To remain in peak physical condition, every F1 driver has a tough physical training regime. Diet, too, plays an important part in the driver’s fitness. They even train their brains, with cerebral workouts that enable them to stay focused and composed during races. Dedicated team doctors and physiotherapists take care of the driver’s physical and mental well-being.I didn’t have any physiotherapist in my non-existent F1 team, so I went for the next best thing – tui na in Chinatown, followed by a full body massage and a spot of acupuncture.
As for the mental exercise that would help me concentrate during my F1 drive in Le Castellet, I opted for a few rounds of Sudoku and Rubik’s Cube. I also played Mastermind and Monopoly with a few friends.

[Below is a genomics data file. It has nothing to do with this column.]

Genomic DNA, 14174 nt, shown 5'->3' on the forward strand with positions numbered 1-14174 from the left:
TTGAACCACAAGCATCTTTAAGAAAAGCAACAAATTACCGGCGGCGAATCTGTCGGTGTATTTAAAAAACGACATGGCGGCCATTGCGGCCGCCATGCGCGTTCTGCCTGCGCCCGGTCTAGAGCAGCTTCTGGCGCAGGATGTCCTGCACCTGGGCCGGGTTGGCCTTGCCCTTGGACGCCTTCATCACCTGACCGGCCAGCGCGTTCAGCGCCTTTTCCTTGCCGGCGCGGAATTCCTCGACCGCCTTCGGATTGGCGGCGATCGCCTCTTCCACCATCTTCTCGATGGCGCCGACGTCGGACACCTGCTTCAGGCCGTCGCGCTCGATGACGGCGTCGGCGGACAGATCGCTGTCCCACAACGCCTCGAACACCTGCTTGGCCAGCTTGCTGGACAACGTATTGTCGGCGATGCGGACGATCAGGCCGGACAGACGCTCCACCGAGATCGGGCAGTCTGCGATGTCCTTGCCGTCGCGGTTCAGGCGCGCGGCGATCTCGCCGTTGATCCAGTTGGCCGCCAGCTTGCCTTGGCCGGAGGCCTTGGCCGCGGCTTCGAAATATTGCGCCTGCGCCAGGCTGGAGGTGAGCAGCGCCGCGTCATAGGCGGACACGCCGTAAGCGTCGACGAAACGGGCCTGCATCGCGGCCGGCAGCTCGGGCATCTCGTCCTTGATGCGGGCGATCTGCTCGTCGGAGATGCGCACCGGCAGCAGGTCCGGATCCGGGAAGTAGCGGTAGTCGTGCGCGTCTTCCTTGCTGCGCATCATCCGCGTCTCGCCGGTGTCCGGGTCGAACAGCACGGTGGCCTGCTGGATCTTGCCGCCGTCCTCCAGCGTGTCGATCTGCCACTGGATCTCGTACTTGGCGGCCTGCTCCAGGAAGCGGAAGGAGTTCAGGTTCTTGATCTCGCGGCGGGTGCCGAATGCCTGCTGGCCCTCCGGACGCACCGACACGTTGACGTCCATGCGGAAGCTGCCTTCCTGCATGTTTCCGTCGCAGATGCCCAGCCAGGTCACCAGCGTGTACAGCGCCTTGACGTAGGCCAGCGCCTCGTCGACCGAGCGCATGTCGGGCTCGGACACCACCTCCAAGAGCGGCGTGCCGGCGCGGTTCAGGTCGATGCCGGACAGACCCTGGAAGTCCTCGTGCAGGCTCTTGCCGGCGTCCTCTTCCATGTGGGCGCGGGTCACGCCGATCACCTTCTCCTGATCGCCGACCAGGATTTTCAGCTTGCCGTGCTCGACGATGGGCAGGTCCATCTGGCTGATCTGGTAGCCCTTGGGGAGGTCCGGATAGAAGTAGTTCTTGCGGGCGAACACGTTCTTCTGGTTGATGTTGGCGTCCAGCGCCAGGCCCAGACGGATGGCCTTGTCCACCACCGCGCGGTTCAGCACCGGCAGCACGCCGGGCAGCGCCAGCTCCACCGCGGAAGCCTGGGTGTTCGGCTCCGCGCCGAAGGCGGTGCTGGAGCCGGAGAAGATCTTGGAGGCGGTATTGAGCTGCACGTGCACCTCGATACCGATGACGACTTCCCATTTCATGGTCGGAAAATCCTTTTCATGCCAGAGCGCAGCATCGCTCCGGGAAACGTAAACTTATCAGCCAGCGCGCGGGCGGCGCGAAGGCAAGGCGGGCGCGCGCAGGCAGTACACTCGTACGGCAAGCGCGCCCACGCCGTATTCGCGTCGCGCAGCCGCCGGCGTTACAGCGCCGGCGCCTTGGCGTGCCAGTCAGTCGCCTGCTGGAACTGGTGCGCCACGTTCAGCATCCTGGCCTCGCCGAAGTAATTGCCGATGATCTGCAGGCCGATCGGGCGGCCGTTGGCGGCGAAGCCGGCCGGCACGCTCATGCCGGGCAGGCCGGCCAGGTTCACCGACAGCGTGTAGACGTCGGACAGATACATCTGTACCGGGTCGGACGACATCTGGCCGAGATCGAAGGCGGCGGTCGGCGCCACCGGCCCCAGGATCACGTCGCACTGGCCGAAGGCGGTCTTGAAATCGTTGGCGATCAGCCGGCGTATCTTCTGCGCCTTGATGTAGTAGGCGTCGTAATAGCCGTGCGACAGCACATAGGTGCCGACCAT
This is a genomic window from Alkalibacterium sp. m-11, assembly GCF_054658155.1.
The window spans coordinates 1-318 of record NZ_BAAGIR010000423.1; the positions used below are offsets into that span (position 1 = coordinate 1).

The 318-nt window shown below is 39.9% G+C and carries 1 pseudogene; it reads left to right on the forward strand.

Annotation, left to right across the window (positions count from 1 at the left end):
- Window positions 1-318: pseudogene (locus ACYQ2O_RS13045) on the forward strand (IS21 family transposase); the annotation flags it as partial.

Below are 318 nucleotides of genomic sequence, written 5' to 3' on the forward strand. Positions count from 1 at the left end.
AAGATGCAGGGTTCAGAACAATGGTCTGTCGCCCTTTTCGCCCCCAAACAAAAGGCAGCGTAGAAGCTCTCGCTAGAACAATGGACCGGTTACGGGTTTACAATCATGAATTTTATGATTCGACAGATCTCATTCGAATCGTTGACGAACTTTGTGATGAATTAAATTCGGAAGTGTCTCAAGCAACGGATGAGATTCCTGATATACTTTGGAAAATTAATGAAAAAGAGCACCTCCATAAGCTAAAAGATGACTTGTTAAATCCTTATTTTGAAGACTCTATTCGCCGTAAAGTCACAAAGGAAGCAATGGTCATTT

I followed my own special F1 diet. I survived on plain bread, plain pasta and plain water, but I occasionally rewarded myself with chicken rice, without the chicken. I also snacked on tasteless energy bars and drank a variety of fruit juices full of vitamins A, B, C, D, E and F1.
With my palate numbed, I completed the last phase of my local training, which was to drive the Renault Clio R27. Its race-tuned 2-litre engine, sporty suspension, Brembo brakes and F1-inspired aero kit made the R27 a far better warm-up for this F1 L-plater than any driving simulator.
The French hot hatch was good practice before I went to pilot the real deal in Le Castellet, even though it was like taking an Airbus before testing a Concorde.